2021: Summer Success

Professional development ideas for a post-pandemic world

Interested in hosting a professional development program for Boston-area students? Learn from some of our local industry partners about best practices for engaging students in a post-pandemic world and creating a program that helps young people feel prepared for college, career and life after school.

My organization wants to create a new summer program for students. What should I know?

Internship program group picture
  • Plan ahead! Build out your program schedule and consider what your staff may need in advance to implement student activities (e.g., additional capacity, onboarding materials, to-do lists, etc.) and create a contingency plan to address any issues that may arise with recruitment or execution.
  • Recruit parents, caregivers and other caring adults early in the process – and maximize your connections with local partners like The Boys & Girls Clubs of Boston, Becoming a Man and Boston PIC to diversify your class of students from different backgrounds and perspectives.
  • Think about what hourly requirements you need from your students or what they need from you in terms of internship credits - 40 hour week, 20 hour week, etc. Consider if a shorter week is preferable to better reflect flexible or complex schedules and hybrid environments for students and staff.
  • Schedule networking opportunities for your students to meet others at your organization and learn what they do, like virtual coffees or team meetings, and host daily check-ins to provide structure for their week.

“We play an active role in teaching students about the financial services industry and the jobs that could be available to them in the future with the appropriate education, training, and work experience.”
– Nicholas Choy, State Street Corporation

What are some best practices for engaging my students in a fully remote or hybrid environment?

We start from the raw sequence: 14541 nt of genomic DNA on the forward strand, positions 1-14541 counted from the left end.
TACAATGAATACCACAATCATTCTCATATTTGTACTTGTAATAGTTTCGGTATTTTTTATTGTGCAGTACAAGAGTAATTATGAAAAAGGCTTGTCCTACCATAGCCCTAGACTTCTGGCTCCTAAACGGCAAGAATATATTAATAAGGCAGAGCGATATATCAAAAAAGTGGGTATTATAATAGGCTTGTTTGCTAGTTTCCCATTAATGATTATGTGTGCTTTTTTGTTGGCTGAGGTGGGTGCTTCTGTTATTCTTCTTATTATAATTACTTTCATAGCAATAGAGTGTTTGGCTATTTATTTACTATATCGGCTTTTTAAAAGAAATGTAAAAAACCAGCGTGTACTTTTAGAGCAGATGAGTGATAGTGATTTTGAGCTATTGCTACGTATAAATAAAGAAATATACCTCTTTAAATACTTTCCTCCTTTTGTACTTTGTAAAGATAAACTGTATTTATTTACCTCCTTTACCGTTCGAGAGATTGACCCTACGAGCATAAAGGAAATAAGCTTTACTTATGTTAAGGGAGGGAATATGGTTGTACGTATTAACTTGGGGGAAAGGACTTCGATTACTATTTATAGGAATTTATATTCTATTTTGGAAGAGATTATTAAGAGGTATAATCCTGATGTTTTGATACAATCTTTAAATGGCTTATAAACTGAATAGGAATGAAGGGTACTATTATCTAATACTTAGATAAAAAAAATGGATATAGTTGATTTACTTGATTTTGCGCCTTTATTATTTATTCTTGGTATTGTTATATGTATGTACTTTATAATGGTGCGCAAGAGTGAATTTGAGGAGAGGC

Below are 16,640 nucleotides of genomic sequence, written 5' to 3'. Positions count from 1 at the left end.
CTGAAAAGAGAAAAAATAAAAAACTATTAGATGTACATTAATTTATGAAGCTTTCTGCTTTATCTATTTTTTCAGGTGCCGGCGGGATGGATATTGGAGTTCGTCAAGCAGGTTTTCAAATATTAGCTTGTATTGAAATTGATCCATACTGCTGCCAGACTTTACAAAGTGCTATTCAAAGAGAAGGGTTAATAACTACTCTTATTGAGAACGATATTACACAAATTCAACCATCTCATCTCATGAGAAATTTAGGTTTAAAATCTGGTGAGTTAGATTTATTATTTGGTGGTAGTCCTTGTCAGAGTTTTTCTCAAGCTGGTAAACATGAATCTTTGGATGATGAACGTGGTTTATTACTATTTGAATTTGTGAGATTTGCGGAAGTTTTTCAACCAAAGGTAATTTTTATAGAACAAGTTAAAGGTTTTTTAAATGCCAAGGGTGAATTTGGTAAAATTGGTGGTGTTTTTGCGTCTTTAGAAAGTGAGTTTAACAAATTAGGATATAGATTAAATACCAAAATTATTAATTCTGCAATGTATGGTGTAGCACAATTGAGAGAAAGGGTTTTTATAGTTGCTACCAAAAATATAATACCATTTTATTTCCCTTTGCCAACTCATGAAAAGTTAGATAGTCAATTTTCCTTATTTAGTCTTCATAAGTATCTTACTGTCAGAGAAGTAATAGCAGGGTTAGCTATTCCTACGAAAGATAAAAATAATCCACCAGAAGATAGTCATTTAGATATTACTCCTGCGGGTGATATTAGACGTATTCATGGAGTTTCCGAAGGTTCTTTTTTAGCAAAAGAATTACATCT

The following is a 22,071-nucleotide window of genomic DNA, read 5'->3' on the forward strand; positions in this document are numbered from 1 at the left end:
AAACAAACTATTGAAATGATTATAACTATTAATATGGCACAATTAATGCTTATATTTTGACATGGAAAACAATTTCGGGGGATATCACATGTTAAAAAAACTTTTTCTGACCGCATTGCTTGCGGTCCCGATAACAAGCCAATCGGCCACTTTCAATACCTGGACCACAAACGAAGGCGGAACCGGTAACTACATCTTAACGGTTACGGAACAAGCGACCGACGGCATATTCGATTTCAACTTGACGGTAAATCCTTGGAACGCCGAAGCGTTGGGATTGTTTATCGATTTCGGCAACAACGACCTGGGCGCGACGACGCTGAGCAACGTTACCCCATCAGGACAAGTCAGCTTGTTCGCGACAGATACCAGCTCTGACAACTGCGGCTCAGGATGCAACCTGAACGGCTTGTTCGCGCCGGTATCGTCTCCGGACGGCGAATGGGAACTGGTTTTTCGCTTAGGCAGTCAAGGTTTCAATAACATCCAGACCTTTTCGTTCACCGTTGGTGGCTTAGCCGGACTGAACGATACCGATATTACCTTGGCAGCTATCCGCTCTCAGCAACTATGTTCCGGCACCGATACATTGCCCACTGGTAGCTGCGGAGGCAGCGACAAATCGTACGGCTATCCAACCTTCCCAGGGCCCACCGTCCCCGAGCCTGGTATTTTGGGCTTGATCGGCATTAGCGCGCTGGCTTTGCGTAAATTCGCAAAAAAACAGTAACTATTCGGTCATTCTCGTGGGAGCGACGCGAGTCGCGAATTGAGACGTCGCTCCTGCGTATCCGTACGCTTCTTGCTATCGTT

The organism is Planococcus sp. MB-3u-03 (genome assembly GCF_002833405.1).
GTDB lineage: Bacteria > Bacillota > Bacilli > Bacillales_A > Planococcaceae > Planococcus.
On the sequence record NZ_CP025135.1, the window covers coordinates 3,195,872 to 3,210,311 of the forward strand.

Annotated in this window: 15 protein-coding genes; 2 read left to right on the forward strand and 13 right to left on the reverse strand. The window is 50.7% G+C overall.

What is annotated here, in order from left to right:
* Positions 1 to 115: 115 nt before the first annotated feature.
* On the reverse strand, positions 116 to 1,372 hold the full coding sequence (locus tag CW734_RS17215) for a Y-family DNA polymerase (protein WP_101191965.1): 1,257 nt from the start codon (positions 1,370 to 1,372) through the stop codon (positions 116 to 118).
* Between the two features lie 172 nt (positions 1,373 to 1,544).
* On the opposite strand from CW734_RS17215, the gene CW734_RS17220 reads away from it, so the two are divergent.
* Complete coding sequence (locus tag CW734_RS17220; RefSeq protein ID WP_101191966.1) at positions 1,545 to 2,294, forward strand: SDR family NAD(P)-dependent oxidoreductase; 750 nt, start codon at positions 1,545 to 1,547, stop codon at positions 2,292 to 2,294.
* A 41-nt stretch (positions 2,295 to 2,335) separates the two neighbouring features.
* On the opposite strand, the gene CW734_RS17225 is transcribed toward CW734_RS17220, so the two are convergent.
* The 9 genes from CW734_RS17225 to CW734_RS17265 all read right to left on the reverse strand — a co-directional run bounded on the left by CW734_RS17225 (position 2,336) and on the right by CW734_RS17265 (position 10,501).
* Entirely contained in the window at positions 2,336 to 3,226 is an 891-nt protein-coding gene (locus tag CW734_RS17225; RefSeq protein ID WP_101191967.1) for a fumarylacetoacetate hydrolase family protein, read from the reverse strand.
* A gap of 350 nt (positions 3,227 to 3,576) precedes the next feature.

Kids with kayaks at dock picture
  • Be flexible and meet students where they are. Young people have navigated zoom fatigue, social isolation and other challenges throughout the pandemic – consider creative opportunities to enhance their learning experience, while also understanding their limitations.
  • Create frequent, fun and engaging virtual activities to help your students meet with one another and staff, and adjust to common home distractions due to a remote environment.
  • Consider more hands-on, experiential learning opportunities to engage with your students and avoid lecture-only learning when creating professional development sessions.
  • If possible, conduct your first day of student onboarding in-person with their direct supervisor or functional team to allow facetime at the beginning of the program - even if your office is still working largely from home.
  • If in a hybrid environment, host at least one in-person “field day” with students to provide them with a hands-on opportunity to see your industry experts in action.


“Interns are placed on cross-functional teams, and are given the opportunity to meet and work closely with other interns, learn about areas of the business different from their own, expose them to senior leadership, and work on a concept that relates to helping Wayfair become more innovative and successful.”
- Molly Delaney, Wayfair